Somerville to offer new refugee scholarship
Somerville is launching a new refugee scholarship to provide support for outstanding scholars who have been forced to migrate from their home.
Starting from October 2020, a fully funded place will be offered at Somerville for a refugee student on a postgraduate programme – though there are hopes to expand and include undergraduate study at a later date.
The new refugee scholarship is intended to meet the needs of highly able students whose education has been disrupted by forced migration. According to the UNHCR, while half of refugees worldwide are under the age of 18, only about 3% enter higher education and funding is a major barrier.
The initiative will be funded through donations made by alumni, friends and students, and there are plans to launch a crowdfunding campaign in February to maximize the support that can be offered.
The College also announced plans to seek recognition as a College of Sanctuary. The scheme, which grew from the City of Sanctuary movement, involves pledging to provide the most welcoming and accessible environment possible for refugees and asylum seekers.
“Somerville and the University of Oxford have a proud tradition of offering refuge to those fleeing persecution and violence around the globe,” said Somerville’s Principal, Jan Royall.
“Lotte Labowsky, a classicist and a Jewish woman from Germany, escaped her native country after Hitler came to power and became a Fellow here at Somerville. She was one of a number of eminent German scholars, persecuted under the Nazi regime, who were assisted by Somerville. Her connection with us lasted until her death in 1991.
“I am delighted that we are building on that tradition by offering an opportunity to a student to achieve their full potential at Somerville. In recent years, the college has worked hard to engage with refugees in our local community, and I look forward to strengthening that further as we apply for College of Sanctuary status.”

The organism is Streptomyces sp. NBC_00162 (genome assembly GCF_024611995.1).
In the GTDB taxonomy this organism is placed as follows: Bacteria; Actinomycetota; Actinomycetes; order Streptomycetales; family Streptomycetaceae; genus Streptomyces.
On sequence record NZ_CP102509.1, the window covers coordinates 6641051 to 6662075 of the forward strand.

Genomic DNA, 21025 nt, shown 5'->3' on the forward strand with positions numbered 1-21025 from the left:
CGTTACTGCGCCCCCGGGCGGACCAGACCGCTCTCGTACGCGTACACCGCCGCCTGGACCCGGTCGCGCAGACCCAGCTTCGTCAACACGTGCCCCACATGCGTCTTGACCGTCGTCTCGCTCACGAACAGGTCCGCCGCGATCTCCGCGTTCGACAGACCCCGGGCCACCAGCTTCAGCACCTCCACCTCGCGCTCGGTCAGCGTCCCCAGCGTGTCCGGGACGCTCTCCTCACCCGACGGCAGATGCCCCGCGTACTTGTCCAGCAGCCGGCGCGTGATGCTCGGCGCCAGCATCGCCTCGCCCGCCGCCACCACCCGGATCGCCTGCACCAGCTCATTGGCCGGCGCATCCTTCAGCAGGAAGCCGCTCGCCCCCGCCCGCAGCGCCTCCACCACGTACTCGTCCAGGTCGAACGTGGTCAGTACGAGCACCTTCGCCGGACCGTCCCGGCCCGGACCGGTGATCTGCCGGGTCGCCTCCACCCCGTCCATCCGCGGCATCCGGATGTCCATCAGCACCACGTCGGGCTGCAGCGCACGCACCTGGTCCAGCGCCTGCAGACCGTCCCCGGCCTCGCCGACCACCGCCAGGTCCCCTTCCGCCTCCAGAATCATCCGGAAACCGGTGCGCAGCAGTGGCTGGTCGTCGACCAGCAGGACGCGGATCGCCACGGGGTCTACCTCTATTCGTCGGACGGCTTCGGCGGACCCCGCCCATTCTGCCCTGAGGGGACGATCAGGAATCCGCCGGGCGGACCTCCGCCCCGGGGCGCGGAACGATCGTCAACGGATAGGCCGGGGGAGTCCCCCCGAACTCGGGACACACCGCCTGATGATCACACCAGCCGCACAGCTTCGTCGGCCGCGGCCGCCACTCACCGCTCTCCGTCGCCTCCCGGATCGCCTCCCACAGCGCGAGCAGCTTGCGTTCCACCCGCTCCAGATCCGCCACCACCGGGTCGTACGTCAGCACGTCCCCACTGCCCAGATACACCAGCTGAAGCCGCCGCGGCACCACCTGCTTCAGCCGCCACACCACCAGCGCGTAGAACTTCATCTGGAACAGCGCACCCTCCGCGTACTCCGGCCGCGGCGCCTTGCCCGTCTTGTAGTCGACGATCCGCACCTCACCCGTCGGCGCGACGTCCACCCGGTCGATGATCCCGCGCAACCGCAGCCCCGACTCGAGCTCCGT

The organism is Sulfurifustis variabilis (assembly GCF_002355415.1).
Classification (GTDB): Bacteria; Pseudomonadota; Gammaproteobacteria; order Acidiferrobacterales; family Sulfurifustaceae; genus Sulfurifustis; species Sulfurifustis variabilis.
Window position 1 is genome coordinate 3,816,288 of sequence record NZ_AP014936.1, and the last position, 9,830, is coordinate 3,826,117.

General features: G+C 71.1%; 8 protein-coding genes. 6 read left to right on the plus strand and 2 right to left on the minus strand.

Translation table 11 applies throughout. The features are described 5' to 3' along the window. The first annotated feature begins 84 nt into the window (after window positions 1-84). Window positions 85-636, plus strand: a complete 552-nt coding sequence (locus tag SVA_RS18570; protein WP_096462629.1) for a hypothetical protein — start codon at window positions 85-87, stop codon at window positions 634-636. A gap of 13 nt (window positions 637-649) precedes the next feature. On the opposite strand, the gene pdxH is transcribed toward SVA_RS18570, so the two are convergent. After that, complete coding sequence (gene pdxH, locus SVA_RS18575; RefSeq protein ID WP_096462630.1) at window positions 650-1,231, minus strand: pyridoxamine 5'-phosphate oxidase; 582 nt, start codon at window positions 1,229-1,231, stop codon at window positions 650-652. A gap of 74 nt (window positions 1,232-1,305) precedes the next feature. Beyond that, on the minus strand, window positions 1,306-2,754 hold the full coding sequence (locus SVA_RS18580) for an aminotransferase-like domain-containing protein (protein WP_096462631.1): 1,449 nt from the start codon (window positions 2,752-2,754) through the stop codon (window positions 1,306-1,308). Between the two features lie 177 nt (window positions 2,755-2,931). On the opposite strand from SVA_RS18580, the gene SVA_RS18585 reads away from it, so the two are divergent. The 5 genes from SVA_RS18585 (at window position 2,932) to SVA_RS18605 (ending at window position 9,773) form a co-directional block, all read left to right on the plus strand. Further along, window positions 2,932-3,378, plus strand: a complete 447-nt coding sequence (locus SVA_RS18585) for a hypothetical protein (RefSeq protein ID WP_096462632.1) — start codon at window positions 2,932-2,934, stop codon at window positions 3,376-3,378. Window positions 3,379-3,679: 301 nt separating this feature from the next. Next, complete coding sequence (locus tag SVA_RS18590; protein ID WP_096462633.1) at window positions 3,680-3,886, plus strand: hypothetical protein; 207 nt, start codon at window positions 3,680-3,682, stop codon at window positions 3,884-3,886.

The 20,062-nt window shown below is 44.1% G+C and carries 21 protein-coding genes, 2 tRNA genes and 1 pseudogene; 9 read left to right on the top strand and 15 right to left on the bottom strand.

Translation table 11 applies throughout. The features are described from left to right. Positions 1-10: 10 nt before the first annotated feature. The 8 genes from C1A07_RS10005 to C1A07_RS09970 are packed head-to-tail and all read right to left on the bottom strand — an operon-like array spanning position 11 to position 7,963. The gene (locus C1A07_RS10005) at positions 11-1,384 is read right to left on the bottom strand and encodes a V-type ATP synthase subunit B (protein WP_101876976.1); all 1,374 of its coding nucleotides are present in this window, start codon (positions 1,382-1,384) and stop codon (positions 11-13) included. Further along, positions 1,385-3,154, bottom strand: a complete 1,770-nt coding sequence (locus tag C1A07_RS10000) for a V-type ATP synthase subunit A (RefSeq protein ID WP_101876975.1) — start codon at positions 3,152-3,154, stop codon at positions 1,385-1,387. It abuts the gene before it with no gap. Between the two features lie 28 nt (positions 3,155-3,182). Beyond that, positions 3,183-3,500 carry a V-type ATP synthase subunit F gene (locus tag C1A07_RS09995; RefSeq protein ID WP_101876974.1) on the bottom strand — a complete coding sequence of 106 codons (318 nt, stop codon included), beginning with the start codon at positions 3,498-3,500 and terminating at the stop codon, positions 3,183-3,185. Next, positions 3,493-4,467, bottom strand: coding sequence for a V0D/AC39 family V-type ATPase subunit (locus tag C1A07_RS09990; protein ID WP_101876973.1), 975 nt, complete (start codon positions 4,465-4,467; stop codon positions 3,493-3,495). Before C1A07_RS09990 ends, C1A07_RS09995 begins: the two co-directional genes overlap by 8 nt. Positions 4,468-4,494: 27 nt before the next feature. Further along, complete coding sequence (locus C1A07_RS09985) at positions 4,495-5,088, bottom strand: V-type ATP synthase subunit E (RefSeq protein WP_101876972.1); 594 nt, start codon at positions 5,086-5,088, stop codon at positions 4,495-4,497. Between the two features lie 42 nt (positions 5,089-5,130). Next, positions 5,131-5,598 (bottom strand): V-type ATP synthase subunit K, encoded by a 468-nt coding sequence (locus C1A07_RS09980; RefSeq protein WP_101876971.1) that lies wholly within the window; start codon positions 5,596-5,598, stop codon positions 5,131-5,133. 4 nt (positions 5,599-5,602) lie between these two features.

Talisha Ariarasa, president of Somerville’s Junior Common Room (JCR), which represents undergraduates, said that “Inclusivity is in the fabric of who we are as a college and is a value we as a JCR work hard to uphold.
“We recognise that the circumstances into which you are born are factors beyond one’s own control and have a great impact on your life.
“The JCR wholeheartedly supports this scholarship because we believe that excellence is excellence and can be found in all pockets of the world and, as a college, we want to offer all those who can flourish at Somerville the opportunity to do so.
“We look forward to continuing to support refugee causes and are excited to welcome our new scholars with open arms.”
Andrew Wood, president of Somerville MCR, which represents graduate students, added that “Somerville has always been a place that strives to include the excluded. The MCR is proud that we as a college are able to support such a scholarship and we look forward to welcoming our new scholars in the near future!”
The new scholarship reflects a broadening of efforts at the University of Oxford to support refugees. Mansfield College have also announced plans to create a new refugee scholarship and apply for College of Sanctuary status; the Oxford Students Refugee Campaign, a student-led initiative, has provided financial support for seven refugee students at Oxford in recent years; and further work is taking place to create new provision across the collegiate university.
Full details about eligibility criteria and how to apply will be made available in the Spring.